Written over a period of approximately two decades, The Star Diaries constitutes a diverse collection of comic tales playing on the full range of world travel literature and of science fiction’s reworking of that literature, while adding much that is Lem’s own to an already rich tradition. Suggestive at one moment of Marco Polo’s accounts of cultural discovery, at another of the pure fantasy of Sinbad’s voyages, and at still another of the acerbic satire of Jonathan Swift’s Gulliver’s Travels, these tales exhibit a variety of styles and purposes reflective of Lem’s multifaceted genius.
One story, “The Seventh Voyage,” exemplifies the book’s exuberant diversity. The story relates Tichy’s attempts to repair the rudder of his spacecraft after an accident in the vicinity of Betelgeuse. Although traveling alone, Tichy discovers that the repair job requires the cooperative efforts of two people, an indication of technological human’s lack of foresight. He finds himself with multiple opportunities to solve his problem, however, when he falls through one after another of the 147 gravitational vortices in the local space-time continuum and encounters diverse other versions of himself. At each new encounter, Tichy exhibits a different way in which humanity’s mixed rational and emotional nature prevents productive cooperation, and it is only when two child Tichys ignore the alternating violence and committee-directed stagnation of the adult Tichys that the repair work is completed. A brilliant parody of tales of paradoxical time travel, like Robert A. Heinlein’s “All You Zombies,” “The Seventh Voyage” is also a sly commentary on human social deficiency.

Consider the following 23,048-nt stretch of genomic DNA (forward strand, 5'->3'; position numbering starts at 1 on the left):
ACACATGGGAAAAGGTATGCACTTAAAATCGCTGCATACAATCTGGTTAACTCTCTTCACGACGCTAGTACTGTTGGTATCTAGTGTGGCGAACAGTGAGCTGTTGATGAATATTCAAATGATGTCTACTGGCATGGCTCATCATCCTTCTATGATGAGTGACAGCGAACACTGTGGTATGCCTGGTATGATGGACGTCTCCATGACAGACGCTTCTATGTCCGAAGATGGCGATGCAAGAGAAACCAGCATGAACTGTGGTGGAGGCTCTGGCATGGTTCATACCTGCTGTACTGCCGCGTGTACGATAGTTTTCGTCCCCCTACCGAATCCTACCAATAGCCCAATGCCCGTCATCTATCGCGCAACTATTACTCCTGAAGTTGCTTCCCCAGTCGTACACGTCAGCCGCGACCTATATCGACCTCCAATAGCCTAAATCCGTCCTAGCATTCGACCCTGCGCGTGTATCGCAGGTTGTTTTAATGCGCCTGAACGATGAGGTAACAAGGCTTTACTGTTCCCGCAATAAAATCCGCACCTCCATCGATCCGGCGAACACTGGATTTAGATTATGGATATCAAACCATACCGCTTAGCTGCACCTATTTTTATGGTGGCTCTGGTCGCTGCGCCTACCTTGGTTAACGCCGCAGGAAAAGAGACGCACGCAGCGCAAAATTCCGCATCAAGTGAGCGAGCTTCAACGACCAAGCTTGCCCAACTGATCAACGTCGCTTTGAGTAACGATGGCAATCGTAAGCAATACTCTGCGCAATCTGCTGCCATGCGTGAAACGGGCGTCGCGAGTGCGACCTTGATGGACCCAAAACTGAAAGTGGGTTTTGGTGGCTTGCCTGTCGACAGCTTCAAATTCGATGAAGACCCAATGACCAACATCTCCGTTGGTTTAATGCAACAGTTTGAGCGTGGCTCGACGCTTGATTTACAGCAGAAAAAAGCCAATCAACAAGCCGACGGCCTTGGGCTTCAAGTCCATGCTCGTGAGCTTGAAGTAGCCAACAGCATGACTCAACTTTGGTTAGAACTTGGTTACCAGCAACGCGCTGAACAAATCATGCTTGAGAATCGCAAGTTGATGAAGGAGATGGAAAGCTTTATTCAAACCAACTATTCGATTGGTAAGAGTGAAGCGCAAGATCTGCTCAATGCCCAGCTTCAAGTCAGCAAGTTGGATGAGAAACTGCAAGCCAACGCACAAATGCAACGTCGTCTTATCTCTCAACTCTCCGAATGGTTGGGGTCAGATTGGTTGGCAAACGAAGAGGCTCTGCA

In “The Eighth...
(The entire section is 712 words.)